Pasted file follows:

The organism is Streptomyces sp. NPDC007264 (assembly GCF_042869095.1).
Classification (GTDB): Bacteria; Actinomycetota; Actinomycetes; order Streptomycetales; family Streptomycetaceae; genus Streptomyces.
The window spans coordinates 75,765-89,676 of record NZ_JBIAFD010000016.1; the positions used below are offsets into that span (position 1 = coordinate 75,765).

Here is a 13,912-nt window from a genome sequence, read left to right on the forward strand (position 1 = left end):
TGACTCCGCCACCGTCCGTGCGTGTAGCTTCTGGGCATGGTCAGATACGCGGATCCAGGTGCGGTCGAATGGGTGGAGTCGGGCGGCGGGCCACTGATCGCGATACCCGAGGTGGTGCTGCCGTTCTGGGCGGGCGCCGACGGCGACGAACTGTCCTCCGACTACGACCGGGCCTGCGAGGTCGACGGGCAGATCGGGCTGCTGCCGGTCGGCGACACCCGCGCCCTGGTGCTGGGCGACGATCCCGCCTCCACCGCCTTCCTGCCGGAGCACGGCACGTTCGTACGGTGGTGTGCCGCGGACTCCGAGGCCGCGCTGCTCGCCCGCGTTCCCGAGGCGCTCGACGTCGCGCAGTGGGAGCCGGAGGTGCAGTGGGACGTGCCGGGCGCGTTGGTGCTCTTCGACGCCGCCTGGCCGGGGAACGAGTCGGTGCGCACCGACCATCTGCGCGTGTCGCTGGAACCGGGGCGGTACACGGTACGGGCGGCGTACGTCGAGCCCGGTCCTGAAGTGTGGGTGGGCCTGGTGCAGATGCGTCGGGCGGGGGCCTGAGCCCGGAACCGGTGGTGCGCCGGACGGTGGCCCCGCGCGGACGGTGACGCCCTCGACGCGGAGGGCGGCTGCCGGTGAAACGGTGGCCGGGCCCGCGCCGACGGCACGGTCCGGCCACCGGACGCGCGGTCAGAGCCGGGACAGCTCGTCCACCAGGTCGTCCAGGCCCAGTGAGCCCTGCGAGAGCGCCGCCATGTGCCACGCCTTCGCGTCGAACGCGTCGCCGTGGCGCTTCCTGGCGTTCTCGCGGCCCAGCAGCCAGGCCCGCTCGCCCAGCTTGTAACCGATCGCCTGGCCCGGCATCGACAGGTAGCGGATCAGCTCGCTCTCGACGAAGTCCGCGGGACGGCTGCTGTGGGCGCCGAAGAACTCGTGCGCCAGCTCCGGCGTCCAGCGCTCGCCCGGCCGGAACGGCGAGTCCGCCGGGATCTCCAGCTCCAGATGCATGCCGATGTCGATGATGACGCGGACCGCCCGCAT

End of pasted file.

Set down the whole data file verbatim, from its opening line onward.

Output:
The organism is Streptomyces sp. NPDC007264 (assembly GCF_042869095.1).
Classification (GTDB): Bacteria; Actinomycetota; Actinomycetes; order Streptomycetales; family Streptomycetaceae; genus Streptomyces.
The window spans coordinates 75,765-89,676 of record NZ_JBIAFD010000016.1; the positions used below are offsets into that span (position 1 = coordinate 75,765).

Here is a 13,912-nt window from a genome sequence, read left to right on the forward strand (position 1 = left end):
TGACTCCGCCACCGTCCGTGCGTGTAGCTTCTGGGCATGGTCAGATACGCGGATCCAGGTGCGGTCGAATGGGTGGAGTCGGGCGGCGGGCCACTGATCGCGATACCCGAGGTGGTGCTGCCGTTCTGGGCGGGCGCCGACGGCGACGAACTGTCCTCCGACTACGACCGGGCCTGCGAGGTCGACGGGCAGATCGGGCTGCTGCCGGTCGGCGACACCCGCGCCCTGGTGCTGGGCGACGATCCCGCCTCCACCGCCTTCCTGCCGGAGCACGGCACGTTCGTACGGTGGTGTGCCGCGGACTCCGAGGCCGCGCTGCTCGCCCGCGTTCCCGAGGCGCTCGACGTCGCGCAGTGGGAGCCGGAGGTGCAGTGGGACGTGCCGGGCGCGTTGGTGCTCTTCGACGCCGCCTGGCCGGGGAACGAGTCGGTGCGCACCGACCATCTGCGCGTGTCGCTGGAACCGGGGCGGTACACGGTACGGGCGGCGTACGTCGAGCCCGGTCCTGAAGTGTGGGTGGGCCTGGTGCAGATGCGTCGGGCGGGGGCCTGAGCCCGGAACCGGTGGTGCGCCGGACGGTGGCCCCGCGCGGACGGTGACGCCCTCGACGCGGAGGGCGGCTGCCGGTGAAACGGTGGCCGGGCCCGCGCCGACGGCACGGTCCGGCCACCGGACGCGCGGTCAGAGCCGGGACAGCTCGTCCACCAGGTCGTCCAGGCCCAGTGAGCCCTGCGAGAGCGCCGCCATGTGCCACGCCTTCGCGTCGAACGCGTCGCCGTGGCGCTTCCTGGCGTTCTCGCGGCCCAGCAGCCAGGCCCGCTCGCCCAGCTTGTAACCGATCGCCTGGCCCGGCATCGACAGGTAGCGGATCAGCTCGCTCTCGACGAAGTCCGCGGGACGGCTGCTGTGGGCGCCGAAGAACTCGTGCGCCAGCTCCGGCGTCCAGCGCTCGCCCGGCCGGAACGGCGAGTCCGCCGGGATCTCCAGCTCCAGATGCATGCCGATGTCGATGATGACGCGGACCGCCCGCAT